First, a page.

Prepare Your Home for Winter
You do NOT have to be a professional to be prepared. It can be as simple as caulking around windows and adding weather strips underneath outside doors. This will not only keep the warm air in your house but keep the cold air out. It’s an efficient way to ensure your comfort this winter without raising your heating or electric bills.
Close off the Chimney
If you’re not using your gas or wood-burning fireplace, there’s no reason to keep the damper open. A damper is a movable plate that sits above the fireplace, right before the flue. When it is closed, the damper helps keep heated air from going up the chimney and prevents cool outside air from entering. When open, these allow the smoke from a fire to exit the home. This is due to a vacuum effect, which will also suck up the warm air in your home. If you close the damper while the fireplace is not in use, you can save on your home heating expenses. Note that for safety following the use of your fireplace, you should be sure to wait until all embers are extinguished and all the smoke has cleared from your home before closing them. Do not use your fireplace with a completely or even partially closed damper.
Leave the Thermostat alone!
Just like setting your thermostat to a super low temperature won’t make your air conditioning cool any faster, neither will raising your thermostat drastically high make your furnace or heat pump heat any faster. This will only damage your unit and raise your heating costs substantially. The key to having your house warm when the cold hits is to start warming beforehand. If you wait until your house is freezing, then you’re going to have to bundle up with winter clothes or use space heaters until it warms up. That brings us to the next point.
Make Use of Electric/Portable Heaters
If you need supplementary heating, use a portable space heater. That way, you don’t have to get your heater running every time you get chilly, specifically in the early weeks of fall. Keep in mind that you should turn off these heaters if you aren’t going to be in the room with them. Be mindful of the level of electricity required to power some of these larger space heaters. Leaving this equipment unattended is a safety hazard.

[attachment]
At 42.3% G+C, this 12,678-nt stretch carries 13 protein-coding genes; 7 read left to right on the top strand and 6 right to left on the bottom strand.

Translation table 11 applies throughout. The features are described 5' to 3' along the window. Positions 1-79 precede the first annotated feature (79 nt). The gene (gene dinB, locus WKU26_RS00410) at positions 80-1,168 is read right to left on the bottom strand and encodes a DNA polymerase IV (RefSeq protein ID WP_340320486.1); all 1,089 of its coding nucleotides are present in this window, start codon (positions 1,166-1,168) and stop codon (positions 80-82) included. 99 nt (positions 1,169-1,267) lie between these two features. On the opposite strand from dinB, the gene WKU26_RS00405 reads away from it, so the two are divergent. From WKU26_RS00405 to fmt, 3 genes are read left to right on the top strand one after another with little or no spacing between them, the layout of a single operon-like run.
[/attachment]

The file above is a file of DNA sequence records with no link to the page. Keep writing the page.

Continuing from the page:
Change Your Furnace Filter
This is something that you would have done when you received your Preventative Maintenance tune-up in the fall; but if you haven’t, use this opportunity to change your furnace filter. Ideally, this should be done before the start of the heating season. This will ensure that ensure proper airflow and quality in your home. A dirty filter can impact these as well as the efficiency of your unit.
Design a Shelter for Your Outdoor Unit
If you are expecting snow and ice, you might want to consider building a shelter for your outdoor unit. You do not want to completely cover your unit, as this can seal in moisture and cause corrosion; and you should NOT cover a heat pump, as these units run all year round. What you want is to protect the fan without completely closing the unit off. If the fan freezes, the unit won’t be able to work properly. It will try to start up continuously until it eventually goes out. A simple lean-to or roof-like structure built from fencing materials will be more than sufficient to protect your outdoor unit from the winter elements.